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As working instruments, globes were made to be touched during use, so some degree of wear is to be expected. Incorrect handling, however, is a prime cause of much of the serious structural damage encountered in early globes.
The conservation of globes is undertaken to save a globe from gradual, and in many cases unstoppable decay, and to avoid that further damages can occur when the object is used in a normal way with respect for its age and importance.
This may be the case if the structure of the object is in danger caused by cracks, surface dirt embedded in, and obscuring, the cartography, serious abrasions of the varnish, or a varnish that has yellowed and has become brittle. Or if the stability of the paper or that of the stand are endangering its survival.
Suitable proactive treatment options for globes depend on an understanding of their individual construction, linked to careful assessment of their existing condition. A key area of knowledge relates to the characteristics of the materials originally used and how these may have been modified through age, accident, well-intentioned previous repair, deliberate alteration, or even vandalism.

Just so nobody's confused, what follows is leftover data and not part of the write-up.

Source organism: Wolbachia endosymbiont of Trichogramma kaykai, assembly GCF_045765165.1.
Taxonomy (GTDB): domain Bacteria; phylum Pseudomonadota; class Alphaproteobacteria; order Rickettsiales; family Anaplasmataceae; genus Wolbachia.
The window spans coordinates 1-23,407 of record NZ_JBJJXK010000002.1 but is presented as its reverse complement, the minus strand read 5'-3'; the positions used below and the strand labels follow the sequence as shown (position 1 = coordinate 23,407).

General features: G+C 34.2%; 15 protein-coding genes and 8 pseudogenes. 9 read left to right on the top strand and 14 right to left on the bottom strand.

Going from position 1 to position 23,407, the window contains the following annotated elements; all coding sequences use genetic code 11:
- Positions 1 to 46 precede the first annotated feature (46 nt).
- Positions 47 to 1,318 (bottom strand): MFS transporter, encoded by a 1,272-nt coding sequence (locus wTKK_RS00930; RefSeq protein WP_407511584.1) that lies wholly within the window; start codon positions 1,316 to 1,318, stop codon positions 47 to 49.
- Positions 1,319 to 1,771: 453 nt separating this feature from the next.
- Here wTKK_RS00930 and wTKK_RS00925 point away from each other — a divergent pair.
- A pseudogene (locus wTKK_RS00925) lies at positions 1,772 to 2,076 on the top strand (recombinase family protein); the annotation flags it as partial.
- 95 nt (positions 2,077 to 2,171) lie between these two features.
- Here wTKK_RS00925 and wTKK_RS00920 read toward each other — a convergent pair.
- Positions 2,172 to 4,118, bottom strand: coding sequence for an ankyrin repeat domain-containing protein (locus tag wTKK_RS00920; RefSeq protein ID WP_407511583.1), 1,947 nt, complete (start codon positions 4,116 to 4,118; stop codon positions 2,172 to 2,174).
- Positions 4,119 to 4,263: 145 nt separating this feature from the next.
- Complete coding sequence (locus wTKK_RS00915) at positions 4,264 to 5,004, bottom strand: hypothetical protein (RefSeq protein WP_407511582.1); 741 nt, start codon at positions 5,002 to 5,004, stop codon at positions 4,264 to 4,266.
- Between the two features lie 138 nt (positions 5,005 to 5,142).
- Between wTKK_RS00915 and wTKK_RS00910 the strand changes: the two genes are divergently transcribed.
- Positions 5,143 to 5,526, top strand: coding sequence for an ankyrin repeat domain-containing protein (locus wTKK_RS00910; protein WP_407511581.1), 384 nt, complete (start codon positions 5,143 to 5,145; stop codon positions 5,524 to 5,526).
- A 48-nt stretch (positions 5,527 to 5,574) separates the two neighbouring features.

We undertake the conservation of globes, maps, paper, vellum and parchment, leather, books, prints and graphics for museums, libraries, state archives and private collectors.

As there are many aspects and factors to be considered in conservation, our conservators make a detailed examination of each globe. This examination will result in a detailed proposal for the customer about the methods and materials to be used in the conservation. This proposal is accompanied by a quotation of the cost of the work to be performed on the object. We are always very cautious in our approach and will reduce the measures to be taken to a minimum.